The British automaker, Rolls Royce, has partnered with the research firm, Superdielectrics, to build an energy storage system made from the same material as contact lenses.
Superdielectrics has previously been working with the Universities of Surrey and Bristol to test polymer materials.
The materials, the consortium discovered, could be used to create a “supercapacitator” that can charge significantly faster than lithium-ion batteries.
The supercapacitator would be able to charge an electric vehicle (EV) in a matter of minutes, supplying it with enough power to last a whole day.
The partnership will see Superdielectrics provide this technology, whilst Rolls Royce applies its material science and technical experience.
“We believe that electrification will play an increasingly important role in many of our markets over the coming years and by working with partners on potential new technologies for energy storage we can ensure that Rolls-Royce is well positioned to take advantage of new developments,” stated Dave Smith, Director of Central Technology at Rolls Royce.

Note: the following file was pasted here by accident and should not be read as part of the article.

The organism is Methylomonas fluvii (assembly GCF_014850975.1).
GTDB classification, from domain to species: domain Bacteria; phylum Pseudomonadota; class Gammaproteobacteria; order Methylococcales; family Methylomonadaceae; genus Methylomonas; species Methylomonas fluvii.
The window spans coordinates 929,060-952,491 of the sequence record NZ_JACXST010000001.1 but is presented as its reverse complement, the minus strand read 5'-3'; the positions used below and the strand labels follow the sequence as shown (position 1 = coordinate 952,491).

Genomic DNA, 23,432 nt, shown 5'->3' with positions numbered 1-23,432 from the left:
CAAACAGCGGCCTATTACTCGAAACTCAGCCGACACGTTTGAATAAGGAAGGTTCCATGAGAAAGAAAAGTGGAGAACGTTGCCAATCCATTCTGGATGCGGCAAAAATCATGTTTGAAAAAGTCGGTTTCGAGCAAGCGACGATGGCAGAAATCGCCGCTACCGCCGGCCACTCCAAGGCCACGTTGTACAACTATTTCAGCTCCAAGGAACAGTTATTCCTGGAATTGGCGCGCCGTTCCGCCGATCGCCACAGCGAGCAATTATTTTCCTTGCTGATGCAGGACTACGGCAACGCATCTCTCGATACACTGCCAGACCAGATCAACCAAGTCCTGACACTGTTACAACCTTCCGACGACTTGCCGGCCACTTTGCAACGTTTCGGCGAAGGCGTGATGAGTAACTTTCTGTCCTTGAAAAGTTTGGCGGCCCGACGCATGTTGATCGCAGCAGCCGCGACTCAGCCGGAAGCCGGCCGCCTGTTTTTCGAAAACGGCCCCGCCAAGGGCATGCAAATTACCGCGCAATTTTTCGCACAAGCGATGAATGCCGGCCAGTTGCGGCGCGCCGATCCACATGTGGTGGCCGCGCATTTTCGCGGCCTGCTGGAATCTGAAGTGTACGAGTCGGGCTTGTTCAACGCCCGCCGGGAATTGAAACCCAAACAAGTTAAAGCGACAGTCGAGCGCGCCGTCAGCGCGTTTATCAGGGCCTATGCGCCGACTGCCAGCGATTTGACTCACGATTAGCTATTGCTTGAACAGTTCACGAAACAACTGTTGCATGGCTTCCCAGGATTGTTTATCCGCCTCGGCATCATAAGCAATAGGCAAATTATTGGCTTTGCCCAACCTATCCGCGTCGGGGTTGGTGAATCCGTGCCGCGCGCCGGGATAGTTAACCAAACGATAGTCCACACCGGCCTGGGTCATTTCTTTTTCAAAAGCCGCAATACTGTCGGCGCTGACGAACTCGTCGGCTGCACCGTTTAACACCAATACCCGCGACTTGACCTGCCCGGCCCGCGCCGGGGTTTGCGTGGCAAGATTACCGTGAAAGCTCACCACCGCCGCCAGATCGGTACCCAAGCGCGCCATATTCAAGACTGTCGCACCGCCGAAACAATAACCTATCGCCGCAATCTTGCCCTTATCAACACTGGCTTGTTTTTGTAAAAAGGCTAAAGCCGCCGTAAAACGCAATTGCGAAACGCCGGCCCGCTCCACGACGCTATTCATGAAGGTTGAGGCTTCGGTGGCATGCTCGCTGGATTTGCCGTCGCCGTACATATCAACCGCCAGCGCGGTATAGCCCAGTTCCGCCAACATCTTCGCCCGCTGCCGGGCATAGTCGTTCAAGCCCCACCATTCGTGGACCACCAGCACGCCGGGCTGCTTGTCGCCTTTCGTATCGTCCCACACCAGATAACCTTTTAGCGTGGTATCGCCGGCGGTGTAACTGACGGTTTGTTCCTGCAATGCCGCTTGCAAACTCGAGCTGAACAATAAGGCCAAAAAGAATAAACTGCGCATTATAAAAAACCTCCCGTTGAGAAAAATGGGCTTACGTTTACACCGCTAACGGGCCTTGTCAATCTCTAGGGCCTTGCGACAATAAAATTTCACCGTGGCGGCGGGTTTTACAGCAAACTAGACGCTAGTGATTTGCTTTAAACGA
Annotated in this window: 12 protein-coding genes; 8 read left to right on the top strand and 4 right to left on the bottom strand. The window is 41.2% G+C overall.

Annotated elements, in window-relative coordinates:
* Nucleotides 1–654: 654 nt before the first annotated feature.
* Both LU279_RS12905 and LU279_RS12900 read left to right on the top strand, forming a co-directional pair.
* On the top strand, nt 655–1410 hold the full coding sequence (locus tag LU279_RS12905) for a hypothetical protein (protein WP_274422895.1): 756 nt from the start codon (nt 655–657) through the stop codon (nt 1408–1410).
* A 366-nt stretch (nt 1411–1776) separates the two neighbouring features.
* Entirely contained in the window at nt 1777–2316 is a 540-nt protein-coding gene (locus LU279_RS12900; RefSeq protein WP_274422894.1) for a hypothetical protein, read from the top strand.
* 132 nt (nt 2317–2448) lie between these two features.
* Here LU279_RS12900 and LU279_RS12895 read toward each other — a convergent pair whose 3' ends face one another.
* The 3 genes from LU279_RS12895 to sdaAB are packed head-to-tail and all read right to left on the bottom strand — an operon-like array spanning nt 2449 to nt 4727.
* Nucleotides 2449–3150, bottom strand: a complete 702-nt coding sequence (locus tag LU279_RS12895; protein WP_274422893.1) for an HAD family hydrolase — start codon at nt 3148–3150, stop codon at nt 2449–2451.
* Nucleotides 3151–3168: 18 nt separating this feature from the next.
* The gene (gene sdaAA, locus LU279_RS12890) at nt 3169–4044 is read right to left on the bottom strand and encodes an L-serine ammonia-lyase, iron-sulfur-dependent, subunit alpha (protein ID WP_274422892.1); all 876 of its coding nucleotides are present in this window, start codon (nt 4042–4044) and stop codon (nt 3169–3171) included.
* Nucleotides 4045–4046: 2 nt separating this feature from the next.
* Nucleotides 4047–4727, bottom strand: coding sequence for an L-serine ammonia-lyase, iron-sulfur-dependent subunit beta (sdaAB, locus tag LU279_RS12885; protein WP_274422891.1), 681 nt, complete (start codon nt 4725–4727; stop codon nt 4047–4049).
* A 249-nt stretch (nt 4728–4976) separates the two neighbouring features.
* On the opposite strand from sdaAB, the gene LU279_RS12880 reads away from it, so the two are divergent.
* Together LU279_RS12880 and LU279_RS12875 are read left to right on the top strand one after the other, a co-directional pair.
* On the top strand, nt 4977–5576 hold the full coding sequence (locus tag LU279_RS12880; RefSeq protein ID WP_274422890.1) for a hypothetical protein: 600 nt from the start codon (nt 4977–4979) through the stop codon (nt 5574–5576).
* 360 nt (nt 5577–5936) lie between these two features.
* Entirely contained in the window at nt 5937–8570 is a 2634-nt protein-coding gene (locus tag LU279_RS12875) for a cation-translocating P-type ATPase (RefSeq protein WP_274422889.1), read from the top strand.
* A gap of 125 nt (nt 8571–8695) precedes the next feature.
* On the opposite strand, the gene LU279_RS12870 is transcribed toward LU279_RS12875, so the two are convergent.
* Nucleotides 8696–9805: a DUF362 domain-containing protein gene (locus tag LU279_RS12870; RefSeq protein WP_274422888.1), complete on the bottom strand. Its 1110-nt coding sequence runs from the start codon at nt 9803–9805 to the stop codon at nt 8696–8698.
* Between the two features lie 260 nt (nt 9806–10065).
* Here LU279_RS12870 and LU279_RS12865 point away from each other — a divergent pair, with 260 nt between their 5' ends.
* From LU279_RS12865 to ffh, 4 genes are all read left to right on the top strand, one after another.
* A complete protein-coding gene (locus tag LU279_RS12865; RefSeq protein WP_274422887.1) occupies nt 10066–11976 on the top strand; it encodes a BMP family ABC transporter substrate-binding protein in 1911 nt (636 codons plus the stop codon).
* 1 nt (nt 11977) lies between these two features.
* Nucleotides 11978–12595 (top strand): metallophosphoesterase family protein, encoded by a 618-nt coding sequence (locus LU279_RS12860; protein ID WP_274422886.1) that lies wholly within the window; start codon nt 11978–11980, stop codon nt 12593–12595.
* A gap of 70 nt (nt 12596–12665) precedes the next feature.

“We are delighted to be working with Rolls-Royce in the global race to develop advanced energy storage systems,” commented the CEO of Superdielectrics, Jim Heathcote.
“This agreement gives us access to their unparalleled scientific and technical expertise,” he added.
“I hope this agreement will ultimately create new jobs and business opportunities in the UK.”